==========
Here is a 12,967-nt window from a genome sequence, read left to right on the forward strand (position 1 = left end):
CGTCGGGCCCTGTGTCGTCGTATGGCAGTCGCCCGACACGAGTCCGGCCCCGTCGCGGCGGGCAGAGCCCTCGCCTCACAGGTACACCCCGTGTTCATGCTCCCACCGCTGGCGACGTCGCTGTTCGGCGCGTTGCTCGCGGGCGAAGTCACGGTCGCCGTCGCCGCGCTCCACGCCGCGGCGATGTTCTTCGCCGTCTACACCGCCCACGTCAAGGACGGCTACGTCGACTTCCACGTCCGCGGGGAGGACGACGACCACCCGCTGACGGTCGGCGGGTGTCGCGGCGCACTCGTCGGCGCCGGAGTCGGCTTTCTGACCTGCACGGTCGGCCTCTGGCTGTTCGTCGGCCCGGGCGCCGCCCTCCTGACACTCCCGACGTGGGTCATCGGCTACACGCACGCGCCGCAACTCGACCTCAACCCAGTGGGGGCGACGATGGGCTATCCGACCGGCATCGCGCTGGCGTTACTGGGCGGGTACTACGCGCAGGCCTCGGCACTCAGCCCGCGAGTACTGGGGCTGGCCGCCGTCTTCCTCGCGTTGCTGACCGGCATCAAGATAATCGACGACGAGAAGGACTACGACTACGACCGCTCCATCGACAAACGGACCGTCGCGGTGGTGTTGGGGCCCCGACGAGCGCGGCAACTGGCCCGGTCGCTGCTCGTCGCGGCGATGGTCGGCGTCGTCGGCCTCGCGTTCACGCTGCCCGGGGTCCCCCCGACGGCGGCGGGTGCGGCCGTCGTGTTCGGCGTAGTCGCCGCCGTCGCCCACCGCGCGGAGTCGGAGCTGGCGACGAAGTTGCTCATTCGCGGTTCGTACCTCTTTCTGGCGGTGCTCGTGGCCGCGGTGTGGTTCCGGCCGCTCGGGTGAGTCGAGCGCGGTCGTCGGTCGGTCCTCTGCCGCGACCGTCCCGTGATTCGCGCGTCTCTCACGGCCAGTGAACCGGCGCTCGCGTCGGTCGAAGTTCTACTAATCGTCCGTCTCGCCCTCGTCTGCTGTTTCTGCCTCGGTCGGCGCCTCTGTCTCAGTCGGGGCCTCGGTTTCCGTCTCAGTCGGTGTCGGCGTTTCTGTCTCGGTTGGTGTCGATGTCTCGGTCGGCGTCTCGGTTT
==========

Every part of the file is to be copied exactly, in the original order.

Here is a 12,967-nt window from a genome sequence, read left to right on the forward strand (position 1 = left end):
CGTCGGGCCCTGTGTCGTCGTATGGCAGTCGCCCGACACGAGTCCGGCCCCGTCGCGGCGGGCAGAGCCCTCGCCTCACAGGTACACCCCGTGTTCATGCTCCCACCGCTGGCGACGTCGCTGTTCGGCGCGTTGCTCGCGGGCGAAGTCACGGTCGCCGTCGCCGCGCTCCACGCCGCGGCGATGTTCTTCGCCGTCTACACCGCCCACGTCAAGGACGGCTACGTCGACTTCCACGTCCGCGGGGAGGACGACGACCACCCGCTGACGGTCGGCGGGTGTCGCGGCGCACTCGTCGGCGCCGGAGTCGGCTTTCTGACCTGCACGGTCGGCCTCTGGCTGTTCGTCGGCCCGGGCGCCGCCCTCCTGACACTCCCGACGTGGGTCATCGGCTACACGCACGCGCCGCAACTCGACCTCAACCCAGTGGGGGCGACGATGGGCTATCCGACCGGCATCGCGCTGGCGTTACTGGGCGGGTACTACGCGCAGGCCTCGGCACTCAGCCCGCGAGTACTGGGGCTGGCCGCCGTCTTCCTCGCGTTGCTGACCGGCATCAAGATAATCGACGACGAGAAGGACTACGACTACGACCGCTCCATCGACAAACGGACCGTCGCGGTGGTGTTGGGGCCCCGACGAGCGCGGCAACTGGCCCGGTCGCTGCTCGTCGCGGCGATGGTCGGCGTCGTCGGCCTCGCGTTCACGCTGCCCGGGGTCCCCCCGACGGCGGCGGGTGCGGCCGTCGTGTTCGGCGTAGTCGCCGCCGTCGCCCACCGCGCGGAGTCGGAGCTGGCGACGAAGTTGCTCATTCGCGGTTCGTACCTCTTTCTGGCGGTGCTCGTGGCCGCGGTGTGGTTCCGGCCGCTCGGGTGAGTCGAGCGCGGTCGTCGGTCGGTCCTCTGCCGCGACCGTCCCGTGATTCGCGCGTCTCTCACGGCCAGTGAACCGGCGCTCGCGTCGGTCGAAGTTCTACTAATCGTCCGTCTCGCCCTCGTCTGCTGTTTCTGCCTCGGTCGGCGCCTCTGTCTCAGTCGGGGCCTCGGTTTCCGTCTCAGTCGGTGTCGGCGTTTCTGTCTCGGTTGGTGTCGATGTCTCGGTCGGCGTCTCGGTTT